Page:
A (Desert) Rock By Any Other Name
Glancing at the northwestern corner of New Mexico in snapshots, it’s easy to become ensnared in a fantasy of what the Southwest might once have been—a Navajo hogan set against the horizon or framed by a red-faced sandstone cliff, with long stretches of desert broken by two-track roads more akin to horse trails than highways.
But throw in two coal-fired power plants, more than a century of poverty, uranium mines and mills, long stretches of oil and gas fields, and a river that runs less fiercely each year and only then does a realistic picture of the region begin to emerge.
Now, the Desert Rock Energy Company, a subsidiary of Sithe Global Power, and the Navajo Nation’s Diné Power Authority hope to build a 1,500 megawatt coal-fired power plant on a Navajo reservation about 30 miles southwest of Shiprock.
At the end of October, Elouise Brown held back tears while overlooking the proposed power plant site; drillers were there, testing the water supplies. As president of the Navajo opposition group, Dooda Desert Rock, Brown regularly checks the area and had recently noticed new, larger pipes stacked near the wellhead.
"I was checking to see what was going to happen," she says. "Within a couple of hours, some more people came in [from Layne-Western]. I was sitting on top of the hill with binoculars, but curiosity got the best of me, so I went down there." They would resume drilling again tomorrow, she was told, and they would drill for ten hours.
So two days before Halloween, Brown watched the drillers from a nearby hill. She described the goings on to a friend on her cellphone: "I’m watching the water just sprinkle out into the open," she said. "It’s going to be happening for ten hours and it’s really sad."
Resistance Camp against proposed coal plant—photo from Elouise Brown
Members of the Navajo opposition have occupied a makeshift resistance camp at the edge of the proposed plant, some 580 acres near Burnham. They’ve invited lawmakers and state officials to visit the site. And almost daily, Brown roams the area with a camera, posting pictures to the group’s website and emailing them to local reporters.
While the tribal government supports Desert Rock as a much-needed economic development project for the tribe, Brown says Navajo Nation President Joe Shirley, Jr. and the tribal council don’t speak for her or the growing numbers of Navajo who have come to stand with her in the fight against the power plant.
"The more I think about it, I’m thinking these guys don’t give a hoot about us, not just us in Burnham, but the Navajo Nation in general," she says. "If they did, they wouldn’t be doing what they’re doing." Of course, she says, the Navajo people would prefer local jobs, "as long as you’re not killing us with pollution."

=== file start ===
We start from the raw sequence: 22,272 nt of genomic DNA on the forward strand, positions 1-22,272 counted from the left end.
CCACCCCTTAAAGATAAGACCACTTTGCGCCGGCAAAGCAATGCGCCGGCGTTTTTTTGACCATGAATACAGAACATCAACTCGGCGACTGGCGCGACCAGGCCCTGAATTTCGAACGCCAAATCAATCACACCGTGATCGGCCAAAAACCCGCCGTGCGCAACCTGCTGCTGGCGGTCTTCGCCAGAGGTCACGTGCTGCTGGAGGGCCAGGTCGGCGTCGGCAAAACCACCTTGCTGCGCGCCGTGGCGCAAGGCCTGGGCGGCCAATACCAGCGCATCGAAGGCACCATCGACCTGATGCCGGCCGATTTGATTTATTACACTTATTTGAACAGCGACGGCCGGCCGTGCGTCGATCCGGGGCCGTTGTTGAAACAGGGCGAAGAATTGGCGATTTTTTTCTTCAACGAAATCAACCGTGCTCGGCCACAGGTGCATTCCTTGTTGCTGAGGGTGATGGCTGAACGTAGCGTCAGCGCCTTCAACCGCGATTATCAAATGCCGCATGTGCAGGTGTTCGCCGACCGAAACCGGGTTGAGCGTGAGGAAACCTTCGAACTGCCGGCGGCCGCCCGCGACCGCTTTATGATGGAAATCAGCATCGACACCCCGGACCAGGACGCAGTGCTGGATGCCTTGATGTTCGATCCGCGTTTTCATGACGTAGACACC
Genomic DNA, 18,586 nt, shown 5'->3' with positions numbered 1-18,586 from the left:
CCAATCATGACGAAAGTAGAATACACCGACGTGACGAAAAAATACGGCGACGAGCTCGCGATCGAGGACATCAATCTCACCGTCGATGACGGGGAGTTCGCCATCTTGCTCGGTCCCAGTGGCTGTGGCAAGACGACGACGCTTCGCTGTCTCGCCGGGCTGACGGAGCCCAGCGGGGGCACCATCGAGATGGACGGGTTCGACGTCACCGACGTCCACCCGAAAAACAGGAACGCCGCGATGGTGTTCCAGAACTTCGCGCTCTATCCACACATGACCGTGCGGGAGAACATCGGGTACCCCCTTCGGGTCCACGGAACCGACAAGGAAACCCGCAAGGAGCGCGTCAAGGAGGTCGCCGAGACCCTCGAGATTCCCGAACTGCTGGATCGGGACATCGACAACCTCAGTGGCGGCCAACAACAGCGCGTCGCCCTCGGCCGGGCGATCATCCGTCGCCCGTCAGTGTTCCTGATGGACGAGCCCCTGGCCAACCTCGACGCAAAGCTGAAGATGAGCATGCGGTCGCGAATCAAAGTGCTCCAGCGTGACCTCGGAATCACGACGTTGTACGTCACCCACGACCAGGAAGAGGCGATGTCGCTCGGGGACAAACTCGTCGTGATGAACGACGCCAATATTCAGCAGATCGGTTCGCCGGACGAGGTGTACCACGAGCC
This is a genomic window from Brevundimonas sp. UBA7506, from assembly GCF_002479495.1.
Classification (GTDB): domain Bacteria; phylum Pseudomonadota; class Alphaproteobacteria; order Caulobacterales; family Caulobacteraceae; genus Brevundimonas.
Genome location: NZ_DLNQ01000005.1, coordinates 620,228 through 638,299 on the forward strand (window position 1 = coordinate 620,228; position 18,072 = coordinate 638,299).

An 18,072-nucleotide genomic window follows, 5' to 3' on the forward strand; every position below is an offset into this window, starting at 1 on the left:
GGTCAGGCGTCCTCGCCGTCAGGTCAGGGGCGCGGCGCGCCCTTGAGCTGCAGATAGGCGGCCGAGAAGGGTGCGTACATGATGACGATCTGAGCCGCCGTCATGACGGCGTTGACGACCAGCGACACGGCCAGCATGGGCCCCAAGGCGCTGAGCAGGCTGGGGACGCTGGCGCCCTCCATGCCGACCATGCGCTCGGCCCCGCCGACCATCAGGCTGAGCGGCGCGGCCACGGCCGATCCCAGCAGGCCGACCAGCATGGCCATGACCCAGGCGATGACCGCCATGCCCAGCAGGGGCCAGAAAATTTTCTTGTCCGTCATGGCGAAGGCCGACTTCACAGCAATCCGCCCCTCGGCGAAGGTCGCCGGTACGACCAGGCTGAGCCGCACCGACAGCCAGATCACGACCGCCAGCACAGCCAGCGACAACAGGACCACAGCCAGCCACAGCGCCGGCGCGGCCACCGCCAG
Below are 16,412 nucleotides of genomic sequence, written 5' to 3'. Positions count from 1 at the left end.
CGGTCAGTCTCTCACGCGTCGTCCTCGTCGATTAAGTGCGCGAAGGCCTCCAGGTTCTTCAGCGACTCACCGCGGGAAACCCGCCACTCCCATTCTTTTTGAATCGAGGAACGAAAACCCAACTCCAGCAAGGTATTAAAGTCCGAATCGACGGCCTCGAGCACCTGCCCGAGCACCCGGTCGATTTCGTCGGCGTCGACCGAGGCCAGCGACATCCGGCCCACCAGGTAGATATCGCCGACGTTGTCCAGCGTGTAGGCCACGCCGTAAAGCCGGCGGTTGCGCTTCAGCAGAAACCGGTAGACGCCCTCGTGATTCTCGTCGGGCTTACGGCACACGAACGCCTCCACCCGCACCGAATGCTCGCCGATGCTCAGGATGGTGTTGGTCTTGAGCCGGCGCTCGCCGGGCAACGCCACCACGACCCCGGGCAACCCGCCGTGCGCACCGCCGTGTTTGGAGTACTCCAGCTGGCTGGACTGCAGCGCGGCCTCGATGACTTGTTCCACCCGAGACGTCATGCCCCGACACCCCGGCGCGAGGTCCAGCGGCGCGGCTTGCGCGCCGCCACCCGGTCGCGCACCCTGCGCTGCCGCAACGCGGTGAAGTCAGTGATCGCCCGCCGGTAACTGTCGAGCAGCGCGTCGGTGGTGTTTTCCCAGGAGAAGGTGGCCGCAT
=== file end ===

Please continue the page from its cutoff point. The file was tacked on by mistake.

At the end of July, Governor Bill Richardson (
The company was disappointed in
And who is going to pay the plant’s $3 billion price tag? "It will come from investors," says Maisano. "We’re hopeful that up to 25 to 49 percent will come from the Navajo Nation, which has the ability to take an equity stake in the project." (Yes, that’s right, the Navajo tribe—with a 44 percent unemployment rate and a median family income of $11,885—is expected to come up with between $750 million and $1.47 billion.)
The plant is expected to release some ten million metric tons of carbon each year. How will the state of
Meanwhile, environmentalists are mounting their own fight against the plant, citing issues of air quality (San Juan County’s air quality is already comparable to urban areas), environmental justice (the area’s poor, Navajo residents already live near refineries, mines, tens of thousands of gas wells, and two coal plants), and carbon emissions (which affect climate change).
Elouise Brown—photo from blackfire.buzznet.com
For his part, activist Steve Cone is worried not only about emissions, but also about dwindling water supplies in the
"The raw arrogance and threatening posture of Sithe Global, LLC in these exchanges constitute a classic case of promoters of private profit projects reviling front-line, public employees charged with safeguarding the environment and upholding the public trust," writes Cone in an e-mail of his own. "The fact that such machinations have become commonplace cannot mitigate for the severe impacts of this intended assault by [Desert Rock Energy Facility] promoters on the natural environment and the practice of good government."
Meanwhile, Elouise Brown will keep checking the site.